GDF reaffirms posture to defend Guyana’s territorial integrity

The content originally appeared on: News Americas Now

Black Immigrant Daily News

The content originally appeared on: INews Guyana
Map of Guyana

Chief of Staff of the Guyana Defence Force (GDF) Godfrey Bess on Wednesday reaffirmed the organisation’s posture to defending the country’s territorial integrity, in light of Venezuela’s continued illegitimate claims to more than two-thirds of Guyana’s landmass in Essequibo and a portion of its exclusive economic zone (EEZ).

The border controversy is currently being heard by the International Court of Justice (ICJ).

“We continue to keenly monitor the judicial process in the International Court aimed at bringing closure to our long standing border dispute with Venezuela,” the Army Boss noted during the opening of the GDF’s Annual Officers’ Conference 2023.

“While the Guyana Government is committed to peaceful resolution, the GDF stands resolute in the defence of our territorial integrity,” Bess declared.

Venezuela has been seeking to block Guyana from having its substantive application before the ICJ heard, on spurious grounds that include its claims that the United Kingdom should have been made a party to the case instead of Guyana.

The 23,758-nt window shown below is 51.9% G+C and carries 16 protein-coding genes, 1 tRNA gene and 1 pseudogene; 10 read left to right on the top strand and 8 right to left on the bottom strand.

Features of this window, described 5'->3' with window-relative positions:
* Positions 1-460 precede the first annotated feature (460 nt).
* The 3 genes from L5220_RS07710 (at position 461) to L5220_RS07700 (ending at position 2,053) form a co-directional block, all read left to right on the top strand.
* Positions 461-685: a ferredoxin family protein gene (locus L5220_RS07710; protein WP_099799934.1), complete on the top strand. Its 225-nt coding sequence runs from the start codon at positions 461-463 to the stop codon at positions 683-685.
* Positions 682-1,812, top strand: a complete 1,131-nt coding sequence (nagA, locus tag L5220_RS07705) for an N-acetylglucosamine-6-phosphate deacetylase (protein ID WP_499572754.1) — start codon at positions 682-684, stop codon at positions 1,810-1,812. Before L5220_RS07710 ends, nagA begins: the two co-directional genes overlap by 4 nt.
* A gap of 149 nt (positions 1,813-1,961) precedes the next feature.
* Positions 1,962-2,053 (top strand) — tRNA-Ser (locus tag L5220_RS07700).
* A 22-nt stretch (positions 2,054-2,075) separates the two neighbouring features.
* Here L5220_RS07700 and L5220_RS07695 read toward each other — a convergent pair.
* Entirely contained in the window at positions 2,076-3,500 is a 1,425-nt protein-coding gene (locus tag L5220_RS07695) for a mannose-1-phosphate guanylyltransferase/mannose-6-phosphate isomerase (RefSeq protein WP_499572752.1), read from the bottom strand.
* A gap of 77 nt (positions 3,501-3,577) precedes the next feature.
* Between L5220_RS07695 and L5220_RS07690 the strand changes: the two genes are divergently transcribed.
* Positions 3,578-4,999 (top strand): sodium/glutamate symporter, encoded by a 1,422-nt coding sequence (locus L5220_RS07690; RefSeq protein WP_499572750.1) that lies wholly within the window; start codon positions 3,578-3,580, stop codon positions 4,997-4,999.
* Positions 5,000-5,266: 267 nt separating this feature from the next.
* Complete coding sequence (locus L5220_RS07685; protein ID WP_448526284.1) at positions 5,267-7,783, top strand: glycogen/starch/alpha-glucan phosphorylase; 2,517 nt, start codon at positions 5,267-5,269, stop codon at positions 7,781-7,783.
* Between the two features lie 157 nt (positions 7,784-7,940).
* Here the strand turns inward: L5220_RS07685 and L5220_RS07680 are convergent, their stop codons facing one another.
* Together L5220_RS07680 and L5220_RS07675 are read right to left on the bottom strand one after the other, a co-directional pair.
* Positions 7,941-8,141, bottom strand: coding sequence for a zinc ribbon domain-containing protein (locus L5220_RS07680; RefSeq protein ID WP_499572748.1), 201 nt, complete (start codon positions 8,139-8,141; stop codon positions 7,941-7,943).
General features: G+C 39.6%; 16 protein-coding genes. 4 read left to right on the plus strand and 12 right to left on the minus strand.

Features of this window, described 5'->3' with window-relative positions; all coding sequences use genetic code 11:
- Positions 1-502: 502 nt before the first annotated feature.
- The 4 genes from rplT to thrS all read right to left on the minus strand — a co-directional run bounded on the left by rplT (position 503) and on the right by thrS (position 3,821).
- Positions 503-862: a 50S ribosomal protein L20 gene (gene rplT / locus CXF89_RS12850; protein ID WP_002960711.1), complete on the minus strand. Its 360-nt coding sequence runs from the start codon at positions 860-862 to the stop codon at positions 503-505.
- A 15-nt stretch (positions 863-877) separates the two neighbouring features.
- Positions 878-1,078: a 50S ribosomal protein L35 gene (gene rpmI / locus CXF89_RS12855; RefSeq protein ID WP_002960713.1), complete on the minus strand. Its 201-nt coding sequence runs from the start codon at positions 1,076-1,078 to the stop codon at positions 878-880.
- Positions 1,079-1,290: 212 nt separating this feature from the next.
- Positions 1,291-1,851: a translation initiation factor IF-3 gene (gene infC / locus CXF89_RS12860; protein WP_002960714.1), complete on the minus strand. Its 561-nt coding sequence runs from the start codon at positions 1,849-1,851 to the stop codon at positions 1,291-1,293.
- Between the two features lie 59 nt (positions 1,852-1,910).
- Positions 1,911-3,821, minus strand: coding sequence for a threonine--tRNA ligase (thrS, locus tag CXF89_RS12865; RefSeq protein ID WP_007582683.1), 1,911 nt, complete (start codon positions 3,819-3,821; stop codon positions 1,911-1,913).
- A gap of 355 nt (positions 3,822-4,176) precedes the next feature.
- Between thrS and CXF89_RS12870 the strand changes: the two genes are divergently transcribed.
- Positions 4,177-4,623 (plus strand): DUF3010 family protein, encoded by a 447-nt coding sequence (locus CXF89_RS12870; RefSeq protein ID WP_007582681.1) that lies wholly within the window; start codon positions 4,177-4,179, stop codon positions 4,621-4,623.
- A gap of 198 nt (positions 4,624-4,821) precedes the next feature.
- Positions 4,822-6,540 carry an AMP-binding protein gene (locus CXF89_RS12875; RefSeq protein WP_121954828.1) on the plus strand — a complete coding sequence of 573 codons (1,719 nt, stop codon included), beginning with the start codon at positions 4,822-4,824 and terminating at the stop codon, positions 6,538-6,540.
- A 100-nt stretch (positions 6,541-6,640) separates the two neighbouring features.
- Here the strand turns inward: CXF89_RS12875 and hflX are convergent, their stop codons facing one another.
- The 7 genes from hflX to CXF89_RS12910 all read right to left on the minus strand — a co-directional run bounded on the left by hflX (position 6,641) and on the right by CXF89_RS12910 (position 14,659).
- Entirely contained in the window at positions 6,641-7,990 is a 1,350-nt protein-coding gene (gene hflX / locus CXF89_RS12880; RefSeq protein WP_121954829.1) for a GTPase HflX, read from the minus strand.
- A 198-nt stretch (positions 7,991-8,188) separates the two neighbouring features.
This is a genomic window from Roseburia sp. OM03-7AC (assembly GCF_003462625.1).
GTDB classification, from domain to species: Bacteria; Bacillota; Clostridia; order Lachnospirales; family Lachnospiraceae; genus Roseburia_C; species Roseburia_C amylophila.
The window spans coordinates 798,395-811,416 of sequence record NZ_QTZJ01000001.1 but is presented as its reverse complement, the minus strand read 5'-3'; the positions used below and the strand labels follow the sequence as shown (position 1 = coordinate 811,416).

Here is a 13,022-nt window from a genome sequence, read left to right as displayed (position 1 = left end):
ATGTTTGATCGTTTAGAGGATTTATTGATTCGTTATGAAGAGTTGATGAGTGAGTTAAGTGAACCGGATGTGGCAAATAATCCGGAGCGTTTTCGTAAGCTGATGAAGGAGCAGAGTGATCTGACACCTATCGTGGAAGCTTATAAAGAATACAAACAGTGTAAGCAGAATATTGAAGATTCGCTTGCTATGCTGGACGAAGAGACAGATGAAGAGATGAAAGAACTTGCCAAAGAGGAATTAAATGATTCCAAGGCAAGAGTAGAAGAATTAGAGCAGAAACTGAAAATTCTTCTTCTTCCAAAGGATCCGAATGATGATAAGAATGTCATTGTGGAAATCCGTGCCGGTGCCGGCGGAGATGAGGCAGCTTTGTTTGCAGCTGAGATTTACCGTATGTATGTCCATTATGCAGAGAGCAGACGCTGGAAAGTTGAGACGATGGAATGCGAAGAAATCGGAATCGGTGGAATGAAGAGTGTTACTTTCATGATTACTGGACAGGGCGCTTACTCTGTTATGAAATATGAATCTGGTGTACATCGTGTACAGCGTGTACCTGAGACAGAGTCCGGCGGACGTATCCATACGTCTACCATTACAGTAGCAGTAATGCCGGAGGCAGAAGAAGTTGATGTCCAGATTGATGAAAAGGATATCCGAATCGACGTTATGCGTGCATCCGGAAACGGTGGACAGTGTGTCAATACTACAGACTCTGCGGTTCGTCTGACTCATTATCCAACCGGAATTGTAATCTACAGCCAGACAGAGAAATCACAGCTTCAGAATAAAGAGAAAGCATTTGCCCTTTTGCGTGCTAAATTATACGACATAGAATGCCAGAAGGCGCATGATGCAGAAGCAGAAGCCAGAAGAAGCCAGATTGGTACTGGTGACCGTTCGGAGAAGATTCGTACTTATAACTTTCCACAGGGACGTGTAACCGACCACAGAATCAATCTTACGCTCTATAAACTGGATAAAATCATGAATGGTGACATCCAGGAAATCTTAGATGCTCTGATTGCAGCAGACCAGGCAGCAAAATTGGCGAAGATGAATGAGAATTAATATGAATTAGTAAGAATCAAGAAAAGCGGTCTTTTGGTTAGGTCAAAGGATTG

Venezuela has also claimed that the 1899 arbitral award is void due to what it claims was fraud by the UK at the time. The ICJ subsequently revealed in a statement that the date for the court to rule on the preliminary objections, will be announced later.

Guyana’s legal team is headed by Co-Agent and Counsel, Sir Shridath Ramphal, and includes member of the Bars of the United States Supreme Court and the District of Columbia, Paul S Reichler; and Professor Emeritus of the University Paris Nanterre, former Chairman of the International Law Commission and member of the Institut de Droit International, Alain Pellet.

United Nations Secretary General António Guterres, in January 2018, decided that the case should be settled by the ICJ after exercising the powers vested in him to decide how the controversy should be settled by the 1966 Geneva Agreement between Guyana, Venezuela, and the United Kingdom.

He resorted to judicial settlement after the good offices process between Guyana and Venezuela failed. Within the framework of the 1966 Geneva Agreement between the two countries, the Secretary General conducted good offices from 1990 to 2017 to find a solution to the border controversy.

The Spanish-speaking nation is laying claim to more than two-thirds of Guyana’s landmass in Essequibo and a portion of its exclusive economic zone (EEZ) in which more than nine billion barrels of oil have been discovered over the past six years.

Guyana, among other things, is asking the ICJ to adjudge and declare that the 1899 Award is valid and binding upon Guyana and Venezuela and that Venezuela is internationally responsible for violations of Guyana’s sovereignty and sovereign rights, and for all injuries suffered by Guyana as a consequence.